If you do something stupid, malicious, duplicitous or self-concerned that happens to also break a law, there will be repercussions, as Hookerlover David Vitter and his Republican former colleague Norm Coleman are finding out.First, in Louisiana, you’ve probably heard about Hookerlover’s airport scuffle where he showed up late for his flight, yelled at airline staff, pulled a “Do you know who I am?!” out of his backside, set off an alarm barging through a closed security door, and then ran off. Well, it turns out that Vitter’s tantrum may have violated TSA security policyand will lead to an investigation:
The Transportation Security Administration is examining Sen. David Vitter’s much-reported decision to open the closed gateway door to his plane — even though he was warned against it by an airline worker.”We will be reviewing the alleged incident,” Lauren Gaches, a TSA spokeswoman, told On Call this evening. …
Such incidents are evaluated on a case-by-case basis, and officials would not speculate about general fines or punishments imposed for attempting to enter a jetway already closed to the public.
The TSA Enforcement Sanction Guidance Policy, which may or may not apply in this case, specifies that a $2,500-$6,000 fine could be instituted for “tampering or interfering with, compromising, modifying, attempting to circumvent, or causing a person to tamper or interfere with, compromise, modify or attempt to circumvent any security system, measure, or procedure.” A $1,000 to $3,000 fine could be levied for “entering or being present within a secured area, AOA (Airport Operations Area), SIDA (Security Identification Display Area), or sterile area without complying with the systems measures or procedures being applied to control access to, or presence or movement in, such areas.”
What if a middle-aged man with no criminal record whatsoever, but happened to have light brown skin and a somewhat long beard and be wearing a turban, started shouting at an airline employee and tried to barge through a security door, setting off an alarm? Would there be an inquiry? Fortunately, the rules don’t apply to David Vitter, be it when he solicits a prostitute, when he is a party to damaging public property, or when he violates security policy at an airport.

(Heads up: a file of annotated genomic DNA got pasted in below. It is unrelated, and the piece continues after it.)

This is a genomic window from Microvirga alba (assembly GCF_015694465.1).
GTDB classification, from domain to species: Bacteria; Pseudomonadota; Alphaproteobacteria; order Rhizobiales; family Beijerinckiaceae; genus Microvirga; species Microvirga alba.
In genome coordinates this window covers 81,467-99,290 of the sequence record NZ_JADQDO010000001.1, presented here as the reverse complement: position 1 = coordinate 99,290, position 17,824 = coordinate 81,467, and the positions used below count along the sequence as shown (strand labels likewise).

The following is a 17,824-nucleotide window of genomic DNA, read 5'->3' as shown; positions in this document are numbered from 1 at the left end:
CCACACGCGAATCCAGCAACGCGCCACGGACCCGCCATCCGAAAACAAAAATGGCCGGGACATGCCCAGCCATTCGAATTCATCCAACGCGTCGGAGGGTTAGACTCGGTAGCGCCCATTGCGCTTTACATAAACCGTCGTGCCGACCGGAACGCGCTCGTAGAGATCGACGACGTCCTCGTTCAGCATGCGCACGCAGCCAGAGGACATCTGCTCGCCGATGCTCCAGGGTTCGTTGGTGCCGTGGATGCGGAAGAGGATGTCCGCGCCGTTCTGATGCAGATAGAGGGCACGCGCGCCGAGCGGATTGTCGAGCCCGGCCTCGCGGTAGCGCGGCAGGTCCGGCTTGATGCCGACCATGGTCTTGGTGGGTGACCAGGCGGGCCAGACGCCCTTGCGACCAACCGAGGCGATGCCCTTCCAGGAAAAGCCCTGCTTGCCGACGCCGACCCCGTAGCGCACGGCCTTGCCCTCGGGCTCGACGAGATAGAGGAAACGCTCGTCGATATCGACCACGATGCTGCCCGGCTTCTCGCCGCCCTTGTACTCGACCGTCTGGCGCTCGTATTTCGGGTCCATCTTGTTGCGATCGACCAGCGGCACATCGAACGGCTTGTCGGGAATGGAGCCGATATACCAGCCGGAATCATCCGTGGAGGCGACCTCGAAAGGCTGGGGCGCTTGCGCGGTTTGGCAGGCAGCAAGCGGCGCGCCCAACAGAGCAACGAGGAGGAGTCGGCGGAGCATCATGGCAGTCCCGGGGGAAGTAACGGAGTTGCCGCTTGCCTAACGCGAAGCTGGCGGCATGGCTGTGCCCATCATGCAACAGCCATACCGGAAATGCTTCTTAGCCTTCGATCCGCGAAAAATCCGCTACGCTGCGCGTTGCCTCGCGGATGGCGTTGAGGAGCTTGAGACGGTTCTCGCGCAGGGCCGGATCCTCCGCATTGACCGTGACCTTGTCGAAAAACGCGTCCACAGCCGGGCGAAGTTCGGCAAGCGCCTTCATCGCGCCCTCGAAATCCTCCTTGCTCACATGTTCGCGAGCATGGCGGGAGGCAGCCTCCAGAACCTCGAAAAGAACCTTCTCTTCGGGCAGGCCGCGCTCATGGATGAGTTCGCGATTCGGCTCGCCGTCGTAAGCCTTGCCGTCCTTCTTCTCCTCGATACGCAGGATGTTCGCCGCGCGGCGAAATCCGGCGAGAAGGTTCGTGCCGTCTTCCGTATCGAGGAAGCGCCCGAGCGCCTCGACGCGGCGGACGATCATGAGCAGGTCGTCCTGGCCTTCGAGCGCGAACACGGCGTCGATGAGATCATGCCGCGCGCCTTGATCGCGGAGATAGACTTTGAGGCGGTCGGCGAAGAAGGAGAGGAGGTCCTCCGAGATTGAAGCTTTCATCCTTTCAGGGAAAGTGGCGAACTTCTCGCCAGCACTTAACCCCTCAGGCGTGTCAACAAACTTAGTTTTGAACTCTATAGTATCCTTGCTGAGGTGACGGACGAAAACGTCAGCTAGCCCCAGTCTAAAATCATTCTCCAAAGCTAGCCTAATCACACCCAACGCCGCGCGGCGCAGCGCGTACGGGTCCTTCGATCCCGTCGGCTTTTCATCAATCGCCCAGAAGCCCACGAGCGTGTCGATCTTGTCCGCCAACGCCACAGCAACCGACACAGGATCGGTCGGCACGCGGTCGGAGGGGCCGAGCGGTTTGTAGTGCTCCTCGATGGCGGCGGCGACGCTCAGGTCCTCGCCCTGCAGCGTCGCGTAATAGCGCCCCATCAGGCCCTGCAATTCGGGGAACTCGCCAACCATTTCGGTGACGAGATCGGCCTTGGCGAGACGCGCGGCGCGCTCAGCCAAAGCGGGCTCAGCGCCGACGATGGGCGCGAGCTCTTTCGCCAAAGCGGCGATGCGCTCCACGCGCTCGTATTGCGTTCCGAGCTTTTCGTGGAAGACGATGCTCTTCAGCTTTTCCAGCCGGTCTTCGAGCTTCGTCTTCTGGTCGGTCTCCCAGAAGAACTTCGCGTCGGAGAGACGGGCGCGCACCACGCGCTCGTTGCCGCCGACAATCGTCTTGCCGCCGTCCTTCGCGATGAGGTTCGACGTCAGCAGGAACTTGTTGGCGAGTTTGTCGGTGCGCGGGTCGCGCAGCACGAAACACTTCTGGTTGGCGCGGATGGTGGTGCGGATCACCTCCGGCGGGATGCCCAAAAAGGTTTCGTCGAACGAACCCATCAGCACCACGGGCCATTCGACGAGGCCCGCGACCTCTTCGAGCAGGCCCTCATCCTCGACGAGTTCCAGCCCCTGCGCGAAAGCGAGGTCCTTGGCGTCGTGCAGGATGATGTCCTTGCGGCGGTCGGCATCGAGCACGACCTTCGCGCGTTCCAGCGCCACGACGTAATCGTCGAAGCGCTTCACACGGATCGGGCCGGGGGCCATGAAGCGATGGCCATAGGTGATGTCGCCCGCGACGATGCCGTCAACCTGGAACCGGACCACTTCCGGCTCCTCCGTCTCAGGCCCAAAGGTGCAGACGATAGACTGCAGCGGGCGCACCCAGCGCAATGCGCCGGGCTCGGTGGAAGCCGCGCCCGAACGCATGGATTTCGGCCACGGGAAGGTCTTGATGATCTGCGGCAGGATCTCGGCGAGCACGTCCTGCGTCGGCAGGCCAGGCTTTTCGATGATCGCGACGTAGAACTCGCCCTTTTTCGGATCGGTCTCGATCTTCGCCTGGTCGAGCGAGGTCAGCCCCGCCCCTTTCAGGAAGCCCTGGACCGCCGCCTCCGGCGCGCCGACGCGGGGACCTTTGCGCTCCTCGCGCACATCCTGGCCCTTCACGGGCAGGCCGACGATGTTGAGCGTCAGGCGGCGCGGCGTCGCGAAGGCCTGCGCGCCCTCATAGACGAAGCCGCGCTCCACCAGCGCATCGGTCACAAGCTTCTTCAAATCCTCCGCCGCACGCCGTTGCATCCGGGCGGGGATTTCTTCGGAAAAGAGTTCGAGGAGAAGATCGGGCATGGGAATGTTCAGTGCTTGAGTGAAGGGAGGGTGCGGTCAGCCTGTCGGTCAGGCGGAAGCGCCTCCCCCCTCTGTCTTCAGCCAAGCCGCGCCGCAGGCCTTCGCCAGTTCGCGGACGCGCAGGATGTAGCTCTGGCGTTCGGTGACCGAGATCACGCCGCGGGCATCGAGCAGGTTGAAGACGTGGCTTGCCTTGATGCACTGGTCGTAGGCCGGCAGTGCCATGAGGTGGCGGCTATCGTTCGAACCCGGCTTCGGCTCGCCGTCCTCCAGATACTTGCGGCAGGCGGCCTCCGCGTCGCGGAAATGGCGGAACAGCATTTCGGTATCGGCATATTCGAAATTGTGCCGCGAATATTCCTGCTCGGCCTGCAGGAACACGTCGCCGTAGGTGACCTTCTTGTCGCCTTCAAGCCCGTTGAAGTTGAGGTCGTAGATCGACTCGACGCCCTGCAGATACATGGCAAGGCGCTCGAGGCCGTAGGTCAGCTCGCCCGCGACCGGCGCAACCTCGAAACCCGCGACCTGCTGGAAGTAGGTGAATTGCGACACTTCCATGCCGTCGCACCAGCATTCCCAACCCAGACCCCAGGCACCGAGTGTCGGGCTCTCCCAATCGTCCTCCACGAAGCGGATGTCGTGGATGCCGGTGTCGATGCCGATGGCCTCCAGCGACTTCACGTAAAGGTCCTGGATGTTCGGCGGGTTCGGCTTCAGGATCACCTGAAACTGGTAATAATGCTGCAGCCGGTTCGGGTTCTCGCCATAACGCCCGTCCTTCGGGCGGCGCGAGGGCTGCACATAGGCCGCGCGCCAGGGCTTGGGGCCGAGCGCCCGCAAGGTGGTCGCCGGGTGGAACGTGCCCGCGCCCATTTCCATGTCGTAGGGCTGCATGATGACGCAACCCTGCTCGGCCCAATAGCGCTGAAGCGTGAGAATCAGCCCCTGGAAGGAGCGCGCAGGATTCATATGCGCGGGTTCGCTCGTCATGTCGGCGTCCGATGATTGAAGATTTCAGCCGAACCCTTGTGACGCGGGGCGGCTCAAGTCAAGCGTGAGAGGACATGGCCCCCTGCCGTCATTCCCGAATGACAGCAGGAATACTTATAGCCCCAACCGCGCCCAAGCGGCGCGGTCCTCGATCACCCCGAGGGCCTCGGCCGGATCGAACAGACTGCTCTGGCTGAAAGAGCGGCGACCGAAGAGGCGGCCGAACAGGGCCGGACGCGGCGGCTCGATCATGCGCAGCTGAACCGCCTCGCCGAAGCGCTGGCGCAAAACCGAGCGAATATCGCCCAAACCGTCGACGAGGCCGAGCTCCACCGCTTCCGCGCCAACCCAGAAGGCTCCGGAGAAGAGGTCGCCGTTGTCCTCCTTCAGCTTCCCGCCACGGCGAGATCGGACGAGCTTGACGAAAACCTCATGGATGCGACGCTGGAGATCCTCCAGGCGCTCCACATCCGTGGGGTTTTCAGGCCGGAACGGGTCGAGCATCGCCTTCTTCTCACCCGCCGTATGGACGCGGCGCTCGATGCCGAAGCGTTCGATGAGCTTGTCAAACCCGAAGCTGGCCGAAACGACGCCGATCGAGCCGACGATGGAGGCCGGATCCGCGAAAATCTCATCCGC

Here is Vitter’s official response on the matter:
“After being delayed on the Senate floor ensuring a vote on my anti-pay-raise amendment and in a rush to make my flight home for town hall meetings the next day, I accidentally went through a wrong door at the gate. I did have a conversation with an airline employee, but it was certainly not like this silly gossip column made it out to be.”
Oops, he accidently went through a wrong door. Really? Does Vitter think we are complete morons? This isn’t looking for the bathroom at a friend’s new house. This is an airport – people don’t “accidently” go through “wrong doors.” If the TSA doesn’t appropriately fine Vitter for his blatant violation of airport security policy, it will both make a mockery of airport security and set a precedent for perfectly acceptable airport rage.
Second, in Minnesota, you’ve probably heard about Republican Norm Coleman’s camp coughing up the credit card information of its donors. Well, it turns out that the Coleman camp has known about the security breach for over a month and did nothing to protect their donors, which looks like a violation of Minnesota law:
Following our earlier email over the Coleman leak, we have discovered that all on-line Coleman contributors had their full credit card details released onto the Internet on 28 of Jan, 2009 by Coleman’s staff.Senator Coleman was made aware of this yet elected not to inform supporters in violation of Minnesota Statute 325E.61
A Minnesotan election law expert offers his thoughts:
Professor David Schultz, who teaches election law at Hamline University, tells TPM via e-mail that the Coleman campaign could be in serious legal trouble, assuming this was the product of their own negligence: